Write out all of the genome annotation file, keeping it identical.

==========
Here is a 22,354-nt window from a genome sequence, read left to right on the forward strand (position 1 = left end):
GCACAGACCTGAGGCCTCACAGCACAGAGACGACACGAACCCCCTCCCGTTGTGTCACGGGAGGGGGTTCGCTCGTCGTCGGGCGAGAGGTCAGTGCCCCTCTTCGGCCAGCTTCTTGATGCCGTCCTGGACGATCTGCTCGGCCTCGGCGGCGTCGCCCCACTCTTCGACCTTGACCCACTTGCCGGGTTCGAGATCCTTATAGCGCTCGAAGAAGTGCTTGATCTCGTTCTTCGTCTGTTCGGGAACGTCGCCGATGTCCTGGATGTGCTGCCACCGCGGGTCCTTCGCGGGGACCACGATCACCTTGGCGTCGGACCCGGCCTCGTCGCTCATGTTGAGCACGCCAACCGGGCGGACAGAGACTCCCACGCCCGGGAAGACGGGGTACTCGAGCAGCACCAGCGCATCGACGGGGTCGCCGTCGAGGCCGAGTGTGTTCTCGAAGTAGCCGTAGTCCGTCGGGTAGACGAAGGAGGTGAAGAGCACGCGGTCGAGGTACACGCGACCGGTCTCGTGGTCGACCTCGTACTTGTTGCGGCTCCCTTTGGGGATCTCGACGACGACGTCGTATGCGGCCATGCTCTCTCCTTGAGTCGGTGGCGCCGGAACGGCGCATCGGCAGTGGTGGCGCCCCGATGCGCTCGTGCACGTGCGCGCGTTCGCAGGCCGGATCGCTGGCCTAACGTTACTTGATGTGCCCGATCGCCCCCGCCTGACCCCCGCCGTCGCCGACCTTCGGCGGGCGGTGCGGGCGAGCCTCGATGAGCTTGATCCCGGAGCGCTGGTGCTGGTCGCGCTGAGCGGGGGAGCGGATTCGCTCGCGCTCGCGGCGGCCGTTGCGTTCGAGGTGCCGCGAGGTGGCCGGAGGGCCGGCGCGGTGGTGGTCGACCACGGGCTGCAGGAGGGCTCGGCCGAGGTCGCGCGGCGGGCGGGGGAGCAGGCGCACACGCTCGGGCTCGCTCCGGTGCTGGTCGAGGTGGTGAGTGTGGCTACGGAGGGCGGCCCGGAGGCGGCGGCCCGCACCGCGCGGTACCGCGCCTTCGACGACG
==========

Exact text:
Here is a 22,354-nt window from a genome sequence, read left to right on the forward strand (position 1 = left end):
GCACAGACCTGAGGCCTCACAGCACAGAGACGACACGAACCCCCTCCCGTTGTGTCACGGGAGGGGGTTCGCTCGTCGTCGGGCGAGAGGTCAGTGCCCCTCTTCGGCCAGCTTCTTGATGCCGTCCTGGACGATCTGCTCGGCCTCGGCGGCGTCGCCCCACTCTTCGACCTTGACCCACTTGCCGGGTTCGAGATCCTTATAGCGCTCGAAGAAGTGCTTGATCTCGTTCTTCGTCTGTTCGGGAACGTCGCCGATGTCCTGGATGTGCTGCCACCGCGGGTCCTTCGCGGGGACCACGATCACCTTGGCGTCGGACCCGGCCTCGTCGCTCATGTTGAGCACGCCAACCGGGCGGACAGAGACTCCCACGCCCGGGAAGACGGGGTACTCGAGCAGCACCAGCGCATCGACGGGGTCGCCGTCGAGGCCGAGTGTGTTCTCGAAGTAGCCGTAGTCCGTCGGGTAGACGAAGGAGGTGAAGAGCACGCGGTCGAGGTACACGCGACCGGTCTCGTGGTCGACCTCGTACTTGTTGCGGCTCCCTTTGGGGATCTCGACGACGACGTCGTATGCGGCCATGCTCTCTCCTTGAGTCGGTGGCGCCGGAACGGCGCATCGGCAGTGGTGGCGCCCCGATGCGCTCGTGCACGTGCGCGCGTTCGCAGGCCGGATCGCTGGCCTAACGTTACTTGATGTGCCCGATCGCCCCCGCCTGACCCCCGCCGTCGCCGACCTTCGGCGGGCGGTGCGGGCGAGCCTCGATGAGCTTGATCCCGGAGCGCTGGTGCTGGTCGCGCTGAGCGGGGGAGCGGATTCGCTCGCGCTCGCGGCGGCCGTTGCGTTCGAGGTGCCGCGAGGTGGCCGGAGGGCCGGCGCGGTGGTGGTCGACCACGGGCTGCAGGAGGGCTCGGCCGAGGTCGCGCGGCGGGCGGGGGAGCAGGCGCACACGCTCGGGCTCGCTCCGGTGCTGGTCGAGGTGGTGAGTGTGGCTACGGAGGGCGGCCCGGAGGCGGCGGCCCGCACCGCGCGGTACCGCGCCTTCGACGACG